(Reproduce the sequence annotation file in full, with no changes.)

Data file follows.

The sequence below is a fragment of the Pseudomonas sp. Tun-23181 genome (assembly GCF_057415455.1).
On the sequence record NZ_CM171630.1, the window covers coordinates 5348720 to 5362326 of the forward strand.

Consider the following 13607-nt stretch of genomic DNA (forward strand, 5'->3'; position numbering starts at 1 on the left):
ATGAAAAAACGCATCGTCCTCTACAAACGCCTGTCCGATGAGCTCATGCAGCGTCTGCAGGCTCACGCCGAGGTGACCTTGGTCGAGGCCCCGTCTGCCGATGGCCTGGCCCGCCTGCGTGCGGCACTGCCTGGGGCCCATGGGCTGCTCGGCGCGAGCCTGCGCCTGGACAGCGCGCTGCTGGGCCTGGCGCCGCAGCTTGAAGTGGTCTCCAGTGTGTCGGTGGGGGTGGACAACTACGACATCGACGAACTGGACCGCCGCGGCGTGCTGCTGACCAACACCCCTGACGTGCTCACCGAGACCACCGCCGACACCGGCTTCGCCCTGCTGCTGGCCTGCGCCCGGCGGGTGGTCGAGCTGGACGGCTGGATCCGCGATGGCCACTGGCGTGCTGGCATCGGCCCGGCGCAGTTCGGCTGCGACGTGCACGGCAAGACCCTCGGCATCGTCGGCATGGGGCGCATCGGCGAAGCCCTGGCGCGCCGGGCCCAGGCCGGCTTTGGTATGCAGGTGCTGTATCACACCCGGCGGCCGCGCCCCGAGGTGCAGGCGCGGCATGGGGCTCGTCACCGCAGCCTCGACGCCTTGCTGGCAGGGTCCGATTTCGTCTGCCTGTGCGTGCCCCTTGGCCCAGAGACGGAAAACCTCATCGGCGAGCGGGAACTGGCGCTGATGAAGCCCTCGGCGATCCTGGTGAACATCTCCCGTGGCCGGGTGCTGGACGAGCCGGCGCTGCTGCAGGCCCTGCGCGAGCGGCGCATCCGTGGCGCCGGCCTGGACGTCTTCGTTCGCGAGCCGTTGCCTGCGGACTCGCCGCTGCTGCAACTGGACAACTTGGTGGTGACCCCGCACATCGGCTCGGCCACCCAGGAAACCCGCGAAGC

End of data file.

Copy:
The sequence below is a fragment of the Pseudomonas sp. Tun-23181 genome (assembly GCF_057415455.1).
On the sequence record NZ_CM171630.1, the window covers coordinates 5348720 to 5362326 of the forward strand.

Consider the following 13607-nt stretch of genomic DNA (forward strand, 5'->3'; position numbering starts at 1 on the left):
ATGAAAAAACGCATCGTCCTCTACAAACGCCTGTCCGATGAGCTCATGCAGCGTCTGCAGGCTCACGCCGAGGTGACCTTGGTCGAGGCCCCGTCTGCCGATGGCCTGGCCCGCCTGCGTGCGGCACTGCCTGGGGCCCATGGGCTGCTCGGCGCGAGCCTGCGCCTGGACAGCGCGCTGCTGGGCCTGGCGCCGCAGCTTGAAGTGGTCTCCAGTGTGTCGGTGGGGGTGGACAACTACGACATCGACGAACTGGACCGCCGCGGCGTGCTGCTGACCAACACCCCTGACGTGCTCACCGAGACCACCGCCGACACCGGCTTCGCCCTGCTGCTGGCCTGCGCCCGGCGGGTGGTCGAGCTGGACGGCTGGATCCGCGATGGCCACTGGCGTGCTGGCATCGGCCCGGCGCAGTTCGGCTGCGACGTGCACGGCAAGACCCTCGGCATCGTCGGCATGGGGCGCATCGGCGAAGCCCTGGCGCGCCGGGCCCAGGCCGGCTTTGGTATGCAGGTGCTGTATCACACCCGGCGGCCGCGCCCCGAGGTGCAGGCGCGGCATGGGGCTCGTCACCGCAGCCTCGACGCCTTGCTGGCAGGGTCCGATTTCGTCTGCCTGTGCGTGCCCCTTGGCCCAGAGACGGAAAACCTCATCGGCGAGCGGGAACTGGCGCTGATGAAGCCCTCGGCGATCCTGGTGAACATCTCCCGTGGCCGGGTGCTGGACGAGCCGGCGCTGCTGCAGGCCCTGCGCGAGCGGCGCATCCGTGGCGCCGGCCTGGACGTCTTCGTTCGCGAGCCGTTGCCTGCGGACTCGCCGCTGCTGCAACTGGACAACTTGGTGGTGACCCCGCACATCGGCTCGGCCACCCAGGAAACCCGCGAAGC